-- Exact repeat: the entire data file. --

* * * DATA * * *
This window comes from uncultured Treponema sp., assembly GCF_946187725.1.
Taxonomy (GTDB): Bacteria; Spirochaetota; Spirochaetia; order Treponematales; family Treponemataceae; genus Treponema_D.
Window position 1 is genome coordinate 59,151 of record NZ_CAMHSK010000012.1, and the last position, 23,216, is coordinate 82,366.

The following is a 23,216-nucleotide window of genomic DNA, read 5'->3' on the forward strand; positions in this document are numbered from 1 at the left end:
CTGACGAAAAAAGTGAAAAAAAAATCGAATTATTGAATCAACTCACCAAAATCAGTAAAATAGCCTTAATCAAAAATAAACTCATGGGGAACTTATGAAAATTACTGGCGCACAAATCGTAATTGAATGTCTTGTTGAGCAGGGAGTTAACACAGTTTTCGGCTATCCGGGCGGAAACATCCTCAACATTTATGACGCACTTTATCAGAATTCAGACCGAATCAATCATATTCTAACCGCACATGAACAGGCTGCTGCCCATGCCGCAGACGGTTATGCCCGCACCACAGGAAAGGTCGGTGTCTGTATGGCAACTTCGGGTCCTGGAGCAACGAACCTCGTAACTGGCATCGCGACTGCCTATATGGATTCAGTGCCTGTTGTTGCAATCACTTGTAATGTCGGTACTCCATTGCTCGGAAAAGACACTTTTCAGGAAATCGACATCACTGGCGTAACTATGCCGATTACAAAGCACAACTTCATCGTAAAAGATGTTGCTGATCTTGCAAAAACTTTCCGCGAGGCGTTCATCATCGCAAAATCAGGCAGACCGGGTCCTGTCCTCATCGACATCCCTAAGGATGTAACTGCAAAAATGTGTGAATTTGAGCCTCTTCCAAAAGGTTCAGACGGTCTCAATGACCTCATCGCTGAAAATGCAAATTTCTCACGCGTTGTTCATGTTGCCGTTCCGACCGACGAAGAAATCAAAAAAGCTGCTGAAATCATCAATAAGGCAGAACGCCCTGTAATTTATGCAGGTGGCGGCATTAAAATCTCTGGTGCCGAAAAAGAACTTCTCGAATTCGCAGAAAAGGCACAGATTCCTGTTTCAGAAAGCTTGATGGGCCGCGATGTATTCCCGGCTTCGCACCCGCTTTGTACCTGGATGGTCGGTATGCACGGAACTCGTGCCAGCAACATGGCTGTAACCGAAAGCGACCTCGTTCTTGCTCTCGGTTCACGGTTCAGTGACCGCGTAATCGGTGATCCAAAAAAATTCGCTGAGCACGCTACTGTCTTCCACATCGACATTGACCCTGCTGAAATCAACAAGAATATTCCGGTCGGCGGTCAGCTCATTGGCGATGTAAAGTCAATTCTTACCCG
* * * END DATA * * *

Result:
This window comes from uncultured Treponema sp., assembly GCF_946187725.1.
Taxonomy (GTDB): Bacteria; Spirochaetota; Spirochaetia; order Treponematales; family Treponemataceae; genus Treponema_D.
Window position 1 is genome coordinate 59,151 of record NZ_CAMHSK010000012.1, and the last position, 23,216, is coordinate 82,366.

The following is a 23,216-nucleotide window of genomic DNA, read 5'->3' on the forward strand; positions in this document are numbered from 1 at the left end:
CTGACGAAAAAAGTGAAAAAAAAATCGAATTATTGAATCAACTCACCAAAATCAGTAAAATAGCCTTAATCAAAAATAAACTCATGGGGAACTTATGAAAATTACTGGCGCACAAATCGTAATTGAATGTCTTGTTGAGCAGGGAGTTAACACAGTTTTCGGCTATCCGGGCGGAAACATCCTCAACATTTATGACGCACTTTATCAGAATTCAGACCGAATCAATCATATTCTAACCGCACATGAACAGGCTGCTGCCCATGCCGCAGACGGTTATGCCCGCACCACAGGAAAGGTCGGTGTCTGTATGGCAACTTCGGGTCCTGGAGCAACGAACCTCGTAACTGGCATCGCGACTGCCTATATGGATTCAGTGCCTGTTGTTGCAATCACTTGTAATGTCGGTACTCCATTGCTCGGAAAAGACACTTTTCAGGAAATCGACATCACTGGCGTAACTATGCCGATTACAAAGCACAACTTCATCGTAAAAGATGTTGCTGATCTTGCAAAAACTTTCCGCGAGGCGTTCATCATCGCAAAATCAGGCAGACCGGGTCCTGTCCTCATCGACATCCCTAAGGATGTAACTGCAAAAATGTGTGAATTTGAGCCTCTTCCAAAAGGTTCAGACGGTCTCAATGACCTCATCGCTGAAAATGCAAATTTCTCACGCGTTGTTCATGTTGCCGTTCCGACCGACGAAGAAATCAAAAAAGCTGCTGAAATCATCAATAAGGCAGAACGCCCTGTAATTTATGCAGGTGGCGGCATTAAAATCTCTGGTGCCGAAAAAGAACTTCTCGAATTCGCAGAAAAGGCACAGATTCCTGTTTCAGAAAGCTTGATGGGCCGCGATGTATTCCCGGCTTCGCACCCGCTTTGTACCTGGATGGTCGGTATGCACGGAACTCGTGCCAGCAACATGGCTGTAACCGAAAGCGACCTCGTTCTTGCTCTCGGTTCACGGTTCAGTGACCGCGTAATCGGTGATCCAAAAAAATTCGCTGAGCACGCTACTGTCTTCCACATCGACATTGACCCTGCTGAAATCAACAAGAATATTCCGGTCGGCGGTCAGCTCATTGGCGATGTAAAGTCAATTCTTACCCG